In both cases, "lost" and "mislaid," the finder has a legal duty to try to find the true owner, if he has reasonable means of doing so. And if the owner does return to recover his property, the finder may be liable for any damage to the property resulting from his negligence.

So, can you keep the coin? Well, maybe.

For more answers to your legal questions, visit Gross & Romanick's publication section on litigation. For legal counsel, contact Gross & Romanick today.

Tuesday, July 15, 2008

The Statutory Lien: Doctor's Send Your Bills

Whatever difficulties a doctor may encounter in collecting a bill owed by a patient who was negligently injured, he is assured of as much as $500 under Virginia law. Section § 8.01-66.2 of the Virginia code provides for a lien for his "just and reasonable charge" up to that amount on the claim of an injured person whose injuries are alleged to have been caused by another's negligence.

In order to assert your lien, send copies of your bills to the attorney representing the patient. If the attorney is uncooperative (refusing to sign a lien/assignment), it might be prudent to send copies to the negligent party's insurance company.

For more information or to seek legal counsel, contact Gross & Romanick today.

Wednesday, July 9, 2008

A Happy Client

Jeff Romanick of Gross & Romanick recently received a letter from a client happy with the legal representation he received at our firm. We were so touched by the gentleman's kind words we thought we'd share it with you.

He wrote:

"I wanted to take a few minutes to say "thank you" for the outstanding representation that Ash Dean provided for my wife.

From what I have gathered from my wife, Ash's quiet, calm, reserved demeanor belies the heart of a tiger and the spirit of a fighter that simply does not accept "no" as an answer.

Ash arrived at court very well prepared, he had a most soothing and calming effect on my wife during all this stress and yet he took on both a very determined police officer and a resolute prosecutor and he negotiated a settlement that would have made Donald Trump proud. As a result of Ash's efforts, I consider his work a victory.

Ash is a credit both to his profession and to your firm. If I were you, I'd do whatever it takes to make sure you keep him.

I hope in a way our paths never have to cross again, but if they do, I know the law firm I'll be talking to to represent us in all traffic matters....Gross & Romanick."

If you need legal representation for a traffic matter in Virginia, contact Gross & Romanick today.

Monday, July 7, 2008

Virginia Contractor's Hit Hard By Taxes/Licenses

If you do construction contract work in Virginia, you may wonder when the taxes end and the profits begin. Both federal and state laws require income taxes, but you may not realize the extent to which localities can pick your pocket. Here is a brief summary of some of the taxes and fees that Virginia counties, cities and towns can levy on your business:

§58.1-3703 - Counties, cities and towns can require a license, impose a fee and assess a license tax.

- Under the new BPOL tax restrictions, localities cannot impose a license tax on gross receipts of $100,000 if the locality has more than 50,000 people or $50,000 to $25,000 if the locality has between 25,000 and 50,000 people. For contractors, the rate can be no higher than 16 cents per $100 gross receipts. However, BPOL rates can be set higher if a locality had such rate set on January 1, 1978.

- Contractors subject to a license tax can also be required to post a bond and prove maintenance of workers' compensation coverage before getting a business license.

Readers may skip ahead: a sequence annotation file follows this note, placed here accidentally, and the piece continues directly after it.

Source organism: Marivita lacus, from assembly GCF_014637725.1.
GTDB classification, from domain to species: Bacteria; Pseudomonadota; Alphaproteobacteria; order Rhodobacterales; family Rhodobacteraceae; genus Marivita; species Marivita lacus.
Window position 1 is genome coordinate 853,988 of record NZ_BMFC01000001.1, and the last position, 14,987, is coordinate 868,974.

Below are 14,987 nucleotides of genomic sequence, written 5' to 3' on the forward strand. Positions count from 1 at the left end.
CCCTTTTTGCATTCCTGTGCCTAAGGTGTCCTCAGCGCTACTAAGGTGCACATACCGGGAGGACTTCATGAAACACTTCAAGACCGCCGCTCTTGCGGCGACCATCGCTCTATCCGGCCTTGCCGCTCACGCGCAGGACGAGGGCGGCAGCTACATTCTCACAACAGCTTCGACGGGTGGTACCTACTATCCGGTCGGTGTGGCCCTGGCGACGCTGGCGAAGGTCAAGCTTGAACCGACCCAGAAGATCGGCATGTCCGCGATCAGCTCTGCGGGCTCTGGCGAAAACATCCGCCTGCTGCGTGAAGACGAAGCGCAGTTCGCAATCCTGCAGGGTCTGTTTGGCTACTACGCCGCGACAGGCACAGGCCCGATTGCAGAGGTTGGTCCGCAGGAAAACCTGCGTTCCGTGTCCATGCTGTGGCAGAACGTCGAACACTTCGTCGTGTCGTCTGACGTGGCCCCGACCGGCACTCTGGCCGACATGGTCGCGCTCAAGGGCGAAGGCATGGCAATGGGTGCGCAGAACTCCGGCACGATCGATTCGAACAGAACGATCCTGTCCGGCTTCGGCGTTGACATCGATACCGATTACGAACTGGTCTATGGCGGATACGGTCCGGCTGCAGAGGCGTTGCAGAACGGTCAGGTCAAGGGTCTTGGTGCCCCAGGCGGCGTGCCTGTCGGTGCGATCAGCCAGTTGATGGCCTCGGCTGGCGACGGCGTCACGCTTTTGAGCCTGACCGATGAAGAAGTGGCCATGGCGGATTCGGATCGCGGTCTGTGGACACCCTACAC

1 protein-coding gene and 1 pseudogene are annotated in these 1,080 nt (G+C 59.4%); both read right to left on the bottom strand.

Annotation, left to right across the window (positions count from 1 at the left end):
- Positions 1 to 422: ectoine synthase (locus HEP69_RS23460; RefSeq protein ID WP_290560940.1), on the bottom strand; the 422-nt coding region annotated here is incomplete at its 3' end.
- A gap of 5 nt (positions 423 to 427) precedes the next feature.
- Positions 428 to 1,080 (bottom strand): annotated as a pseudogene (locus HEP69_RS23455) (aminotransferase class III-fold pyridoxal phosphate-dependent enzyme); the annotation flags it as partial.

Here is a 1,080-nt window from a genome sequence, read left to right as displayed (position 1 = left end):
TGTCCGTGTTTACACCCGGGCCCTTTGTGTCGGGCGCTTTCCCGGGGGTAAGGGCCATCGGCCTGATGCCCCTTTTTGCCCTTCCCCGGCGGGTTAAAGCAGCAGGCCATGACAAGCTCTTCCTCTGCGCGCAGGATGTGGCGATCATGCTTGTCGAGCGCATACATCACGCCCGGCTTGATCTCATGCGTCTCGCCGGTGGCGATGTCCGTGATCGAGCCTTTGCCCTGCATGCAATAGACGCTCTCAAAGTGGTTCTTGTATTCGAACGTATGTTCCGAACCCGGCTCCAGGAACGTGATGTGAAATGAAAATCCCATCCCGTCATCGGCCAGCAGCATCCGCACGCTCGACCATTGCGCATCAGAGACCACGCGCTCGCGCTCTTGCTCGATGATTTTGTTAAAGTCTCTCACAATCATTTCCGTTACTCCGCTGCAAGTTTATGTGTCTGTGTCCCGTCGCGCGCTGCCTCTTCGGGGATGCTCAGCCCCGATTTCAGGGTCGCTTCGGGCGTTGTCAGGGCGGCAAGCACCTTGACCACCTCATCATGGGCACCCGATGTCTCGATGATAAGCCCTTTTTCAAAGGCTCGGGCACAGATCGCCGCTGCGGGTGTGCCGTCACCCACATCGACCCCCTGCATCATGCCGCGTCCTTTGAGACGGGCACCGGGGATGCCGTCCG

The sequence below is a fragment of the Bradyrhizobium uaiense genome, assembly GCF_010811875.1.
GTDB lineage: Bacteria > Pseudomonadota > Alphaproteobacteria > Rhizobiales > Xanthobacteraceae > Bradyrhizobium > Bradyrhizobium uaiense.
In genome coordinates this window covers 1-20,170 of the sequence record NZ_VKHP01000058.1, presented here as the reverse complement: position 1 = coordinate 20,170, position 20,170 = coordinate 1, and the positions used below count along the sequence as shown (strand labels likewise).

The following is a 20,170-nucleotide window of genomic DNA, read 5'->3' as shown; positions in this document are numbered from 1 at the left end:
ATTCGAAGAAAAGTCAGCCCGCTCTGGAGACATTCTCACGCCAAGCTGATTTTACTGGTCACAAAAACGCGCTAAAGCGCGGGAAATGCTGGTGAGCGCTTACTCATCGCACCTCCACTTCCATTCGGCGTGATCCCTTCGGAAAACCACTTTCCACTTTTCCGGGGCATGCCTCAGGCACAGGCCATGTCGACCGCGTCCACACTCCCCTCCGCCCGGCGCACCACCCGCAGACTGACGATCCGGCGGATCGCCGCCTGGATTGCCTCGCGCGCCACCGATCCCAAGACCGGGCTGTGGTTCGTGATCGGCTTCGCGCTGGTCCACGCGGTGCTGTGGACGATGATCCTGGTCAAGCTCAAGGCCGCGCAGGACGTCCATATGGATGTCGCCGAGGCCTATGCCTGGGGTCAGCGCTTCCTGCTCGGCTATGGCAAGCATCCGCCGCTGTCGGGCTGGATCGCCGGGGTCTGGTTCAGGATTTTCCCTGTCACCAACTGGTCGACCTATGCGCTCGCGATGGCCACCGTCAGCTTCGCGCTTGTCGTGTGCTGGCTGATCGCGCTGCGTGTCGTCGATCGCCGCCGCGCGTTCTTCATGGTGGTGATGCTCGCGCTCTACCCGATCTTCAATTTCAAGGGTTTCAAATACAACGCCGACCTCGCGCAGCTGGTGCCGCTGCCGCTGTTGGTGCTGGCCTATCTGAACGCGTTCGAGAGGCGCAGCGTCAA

- Contractors are exempt from paying to other localities if they pay the required license tax in their office locality. However, if the work in another locality exceeds $25,000, that locality may assess a license tax.

Virginia also has no shortage of licensing requirements, including:

§54.1-1106 - Class licenses are required by all contractors doing work valued over $70,000 in a single contract or project; or $500,000 over a twelve month period.

- Class B licenses are required by all contractors doing work valued over $7,500 in a single contract or project but less than $70,000; or a total of $150,000 but less than $500,000 over a twelve month period.

- Class C licenses are required by all contractors doing work valued over $1,000 in a single contract or project but less than $7,500; or a total of less than $150,000 over a twelve month period.

- Before issuing a building permit, a locality can require proof of licensing or an affidavit demonstrating that a license is not required. In addition, an applicant must prove that required license fees and taxes have been paid.

- Nonresident bidders cannot bid on jobs in Virginia without appointing the Director of the Department of Professional and Occupational Regulation as their agent for lawful process.

- A fine of $500 per day can be assessed for failure to obtain a valid Virginia contractor's license or certificate, as well as conviction of a Class 1 misdemeanor.

- Counties, cities and towns can require local licenses if contractors do not have a Class A license.

If you're a contractor in Virginia and need legal counsel to help navigate needed taxes and licenses, please contact the Construction offices of Gross & Romanick today.

Tuesday, July 1, 2008

Security Deposit Treatment in Bankruptcy

What happens to a tenant's security deposit after the tenant files bankruptcy? If rent is owned, can the landlord apply the deposit to unpaid rent?

An informal poll of area Bankruptcy Lawyers reveals a belief that a security deposit can be used as a set- off against both pre-petition damages and lease termination damages under Section 553 of the Bankruptcy Code. The set off is subject to mitigation by the landlord, including releting the premises. The safest process is to have a court grant relief from stay before applying the security deposit; but this procedure may cause a debtor to file an objection. Right or wrong, most Landlords simply keep the deposit.

Some attorneys also argued that Landlord can assert a "secured claim" up to the amount of the security deposit.

For more information contact the Business Law division of Gross & Romanick today.